Genetics Professor advises US government on fishing industry
Tuesday 21 July 2015
A SALFORD University scientist is informing the US Presidential Task Force on its campaign against fraud and illegal practices in the fishing industry.
Professor Stefano Mariani, Chair in Conservation Genetics in the School of Environment & Life Sciences, has established a reputation as a pioneer in the field of DNA barcoding to assess and monitor marine biodiversity and seafood markets.
He has already visited Washington DC to advise several US state departments as an official Advisor of the Pew Marine Conservation Fellow Program. His expertise fed into the ongoing work by President Obama's special Task Force on Combating Illegal, Unreported, and Unregulated (IUU) Fishing and Seafood Fraud, established in 2014 to tackle a growing international problem that harms consumers and our oceans.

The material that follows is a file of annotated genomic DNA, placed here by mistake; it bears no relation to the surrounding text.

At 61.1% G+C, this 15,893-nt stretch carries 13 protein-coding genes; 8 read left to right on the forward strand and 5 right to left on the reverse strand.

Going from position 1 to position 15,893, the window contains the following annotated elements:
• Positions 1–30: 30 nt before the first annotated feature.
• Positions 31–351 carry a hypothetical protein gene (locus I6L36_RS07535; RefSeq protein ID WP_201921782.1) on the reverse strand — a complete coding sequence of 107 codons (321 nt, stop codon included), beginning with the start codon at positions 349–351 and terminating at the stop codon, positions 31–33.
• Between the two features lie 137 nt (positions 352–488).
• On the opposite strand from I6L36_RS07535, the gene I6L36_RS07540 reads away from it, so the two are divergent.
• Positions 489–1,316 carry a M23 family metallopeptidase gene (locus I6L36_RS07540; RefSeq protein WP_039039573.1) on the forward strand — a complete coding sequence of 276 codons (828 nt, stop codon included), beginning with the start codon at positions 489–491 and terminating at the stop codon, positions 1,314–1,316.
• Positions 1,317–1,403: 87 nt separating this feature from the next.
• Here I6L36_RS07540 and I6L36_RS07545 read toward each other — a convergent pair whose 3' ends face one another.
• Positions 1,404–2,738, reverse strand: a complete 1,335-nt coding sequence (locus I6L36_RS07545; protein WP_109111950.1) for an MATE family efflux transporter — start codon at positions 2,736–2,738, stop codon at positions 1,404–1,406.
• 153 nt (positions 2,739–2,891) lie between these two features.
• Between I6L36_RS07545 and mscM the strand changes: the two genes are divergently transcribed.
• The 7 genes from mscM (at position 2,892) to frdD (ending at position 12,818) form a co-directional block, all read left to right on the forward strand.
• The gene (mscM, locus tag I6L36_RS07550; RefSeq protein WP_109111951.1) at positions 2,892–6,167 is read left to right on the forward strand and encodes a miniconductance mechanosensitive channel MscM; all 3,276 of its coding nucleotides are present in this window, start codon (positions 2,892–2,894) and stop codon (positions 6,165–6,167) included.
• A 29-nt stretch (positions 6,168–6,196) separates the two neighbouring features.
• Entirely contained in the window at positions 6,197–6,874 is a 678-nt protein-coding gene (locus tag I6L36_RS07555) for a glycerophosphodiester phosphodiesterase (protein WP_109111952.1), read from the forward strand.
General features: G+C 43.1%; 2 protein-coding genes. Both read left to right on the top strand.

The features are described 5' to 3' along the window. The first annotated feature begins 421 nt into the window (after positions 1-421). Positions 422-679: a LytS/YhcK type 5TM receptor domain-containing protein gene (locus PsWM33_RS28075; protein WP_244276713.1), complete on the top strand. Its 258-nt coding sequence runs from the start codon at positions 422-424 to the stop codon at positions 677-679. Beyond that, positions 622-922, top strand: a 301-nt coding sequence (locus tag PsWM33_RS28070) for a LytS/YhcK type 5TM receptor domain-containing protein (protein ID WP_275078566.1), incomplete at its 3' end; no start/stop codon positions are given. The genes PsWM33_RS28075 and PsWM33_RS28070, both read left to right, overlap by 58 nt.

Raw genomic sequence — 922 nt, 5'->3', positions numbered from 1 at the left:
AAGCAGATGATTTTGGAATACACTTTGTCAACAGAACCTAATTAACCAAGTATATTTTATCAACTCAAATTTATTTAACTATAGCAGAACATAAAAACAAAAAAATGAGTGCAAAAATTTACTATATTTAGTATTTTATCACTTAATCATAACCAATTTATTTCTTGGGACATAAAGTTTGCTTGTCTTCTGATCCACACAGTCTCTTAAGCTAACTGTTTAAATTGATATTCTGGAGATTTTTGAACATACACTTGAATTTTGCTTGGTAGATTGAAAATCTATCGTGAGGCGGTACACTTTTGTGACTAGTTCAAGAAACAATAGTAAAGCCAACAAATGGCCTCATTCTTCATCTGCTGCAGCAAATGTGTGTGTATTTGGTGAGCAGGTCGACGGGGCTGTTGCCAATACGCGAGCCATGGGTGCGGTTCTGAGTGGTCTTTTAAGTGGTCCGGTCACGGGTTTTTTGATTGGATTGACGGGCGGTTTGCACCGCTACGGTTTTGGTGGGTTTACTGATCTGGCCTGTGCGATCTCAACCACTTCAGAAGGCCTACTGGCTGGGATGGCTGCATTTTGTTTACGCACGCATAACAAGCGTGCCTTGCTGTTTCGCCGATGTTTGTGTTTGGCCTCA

Commenting on the prestigious appointment, Professor Mariani, said: “I was honoured to be invited to Washington to share my perspectives with members of the Presidential Task Force on this important work. Any international recognition of our research work is welcome, but to be able to engage directly with the headquarters of the United States government is a tremendous acknowledgement of the growing reputation of our work at Salford.”
Seafood fraud isn’t just a labelling problem – it directly endangers human health, as consumers may unknowingly eat a fish species contaminated with toxins or allergens. Fraud also distorts the sustainability of the market by disguising the real impact of overfishing.
Professor Mariani said: “Recent developments in molecular biology and DNA sequencing can empower conservation biologists, managers and policy-makers with an astounding range of tools applicable to biodiversity monitoring, wildlife forensics, all the way to law enforcement.
“It is only through an open dialogue between researchers and wider society that we can harness, all this potential. As scientists, we find it hugely rewarding to assist governments and civil society in the quest for a more sustainable future.”
Professor Mariani’s involvement is part-funded by Santander and the Research Strategy budget.
¿ Salford University research in this field includes a project to assess and monitor shark biodiversity in Caribbean marine ecosystems, funded by the Pew Charitable Trusts Ocean Science Programme.